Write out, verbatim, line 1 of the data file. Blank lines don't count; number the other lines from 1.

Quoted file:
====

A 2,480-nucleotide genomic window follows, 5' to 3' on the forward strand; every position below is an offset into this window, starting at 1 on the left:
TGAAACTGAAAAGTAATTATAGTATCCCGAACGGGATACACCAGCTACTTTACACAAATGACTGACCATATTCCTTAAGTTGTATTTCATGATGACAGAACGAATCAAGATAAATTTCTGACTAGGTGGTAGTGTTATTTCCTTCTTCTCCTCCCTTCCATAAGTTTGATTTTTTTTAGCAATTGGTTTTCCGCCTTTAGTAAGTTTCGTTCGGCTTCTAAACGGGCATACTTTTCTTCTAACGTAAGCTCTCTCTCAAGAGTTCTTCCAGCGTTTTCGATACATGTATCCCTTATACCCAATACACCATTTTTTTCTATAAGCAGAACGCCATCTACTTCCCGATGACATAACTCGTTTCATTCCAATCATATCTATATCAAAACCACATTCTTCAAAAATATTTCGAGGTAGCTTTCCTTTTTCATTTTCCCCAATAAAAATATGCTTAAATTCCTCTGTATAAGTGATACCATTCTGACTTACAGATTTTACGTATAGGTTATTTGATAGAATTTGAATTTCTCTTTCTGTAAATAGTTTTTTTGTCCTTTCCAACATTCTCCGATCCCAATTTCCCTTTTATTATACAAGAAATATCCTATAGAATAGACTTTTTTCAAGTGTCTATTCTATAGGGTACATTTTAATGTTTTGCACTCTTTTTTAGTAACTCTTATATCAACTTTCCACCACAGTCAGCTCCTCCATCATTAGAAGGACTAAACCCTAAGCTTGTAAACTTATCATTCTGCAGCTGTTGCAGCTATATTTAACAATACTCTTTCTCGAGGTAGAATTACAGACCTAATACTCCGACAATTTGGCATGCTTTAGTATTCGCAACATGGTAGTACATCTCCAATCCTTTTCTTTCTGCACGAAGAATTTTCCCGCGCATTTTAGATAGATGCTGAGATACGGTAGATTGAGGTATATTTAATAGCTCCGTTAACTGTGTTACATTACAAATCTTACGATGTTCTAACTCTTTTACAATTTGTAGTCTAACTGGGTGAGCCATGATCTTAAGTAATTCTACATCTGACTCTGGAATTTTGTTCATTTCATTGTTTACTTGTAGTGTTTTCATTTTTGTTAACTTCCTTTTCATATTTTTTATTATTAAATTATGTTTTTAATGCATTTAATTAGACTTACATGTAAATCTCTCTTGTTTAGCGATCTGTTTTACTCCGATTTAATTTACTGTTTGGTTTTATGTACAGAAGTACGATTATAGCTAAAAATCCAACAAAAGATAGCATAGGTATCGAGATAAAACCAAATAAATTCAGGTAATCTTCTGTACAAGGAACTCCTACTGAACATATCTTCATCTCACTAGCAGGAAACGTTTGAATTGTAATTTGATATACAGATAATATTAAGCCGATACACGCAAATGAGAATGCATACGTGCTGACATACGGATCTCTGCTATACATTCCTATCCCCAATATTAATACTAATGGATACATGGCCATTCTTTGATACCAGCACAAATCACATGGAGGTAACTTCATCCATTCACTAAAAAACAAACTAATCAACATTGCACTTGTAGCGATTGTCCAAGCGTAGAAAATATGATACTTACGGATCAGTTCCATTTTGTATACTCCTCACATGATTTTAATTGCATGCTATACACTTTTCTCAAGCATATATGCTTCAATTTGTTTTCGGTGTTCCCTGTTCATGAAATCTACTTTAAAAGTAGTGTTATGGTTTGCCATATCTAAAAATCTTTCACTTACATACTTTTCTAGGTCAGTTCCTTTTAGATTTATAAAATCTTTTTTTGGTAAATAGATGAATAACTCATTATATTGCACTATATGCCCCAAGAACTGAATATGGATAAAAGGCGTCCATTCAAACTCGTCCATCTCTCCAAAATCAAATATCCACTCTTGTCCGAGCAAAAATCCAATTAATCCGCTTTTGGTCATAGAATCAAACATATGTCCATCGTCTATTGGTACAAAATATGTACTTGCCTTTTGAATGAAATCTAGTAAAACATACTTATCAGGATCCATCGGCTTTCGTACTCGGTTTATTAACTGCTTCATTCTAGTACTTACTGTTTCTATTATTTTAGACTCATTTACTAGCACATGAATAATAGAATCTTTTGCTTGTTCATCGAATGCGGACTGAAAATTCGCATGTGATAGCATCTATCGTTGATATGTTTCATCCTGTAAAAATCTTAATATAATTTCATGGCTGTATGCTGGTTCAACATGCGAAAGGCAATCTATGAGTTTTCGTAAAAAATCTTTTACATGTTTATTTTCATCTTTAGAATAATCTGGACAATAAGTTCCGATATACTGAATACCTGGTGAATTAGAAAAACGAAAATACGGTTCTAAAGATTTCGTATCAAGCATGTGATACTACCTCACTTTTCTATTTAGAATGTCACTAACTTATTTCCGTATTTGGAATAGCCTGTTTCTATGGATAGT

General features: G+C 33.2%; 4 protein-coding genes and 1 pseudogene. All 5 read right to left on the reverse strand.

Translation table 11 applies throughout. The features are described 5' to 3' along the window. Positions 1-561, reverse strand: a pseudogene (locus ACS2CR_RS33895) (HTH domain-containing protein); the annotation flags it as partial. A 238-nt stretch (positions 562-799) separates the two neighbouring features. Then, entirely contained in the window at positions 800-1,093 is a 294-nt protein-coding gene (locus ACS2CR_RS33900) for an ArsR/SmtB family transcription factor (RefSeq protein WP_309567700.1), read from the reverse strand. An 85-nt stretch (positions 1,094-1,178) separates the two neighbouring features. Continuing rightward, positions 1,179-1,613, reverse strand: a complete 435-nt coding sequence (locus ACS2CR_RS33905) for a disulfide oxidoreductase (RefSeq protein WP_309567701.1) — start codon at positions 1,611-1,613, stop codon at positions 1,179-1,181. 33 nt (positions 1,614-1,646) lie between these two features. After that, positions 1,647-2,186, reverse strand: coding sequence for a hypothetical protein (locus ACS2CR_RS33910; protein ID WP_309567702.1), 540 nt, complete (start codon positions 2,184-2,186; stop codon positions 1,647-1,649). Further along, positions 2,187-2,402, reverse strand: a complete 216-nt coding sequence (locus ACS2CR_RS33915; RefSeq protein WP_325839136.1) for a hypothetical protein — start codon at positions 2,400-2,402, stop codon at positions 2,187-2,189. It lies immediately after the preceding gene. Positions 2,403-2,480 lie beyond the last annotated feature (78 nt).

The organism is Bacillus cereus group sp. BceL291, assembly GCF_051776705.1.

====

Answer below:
A 2,480-nucleotide genomic window follows, 5' to 3' on the forward strand; every position below is an offset into this window, starting at 1 on the left: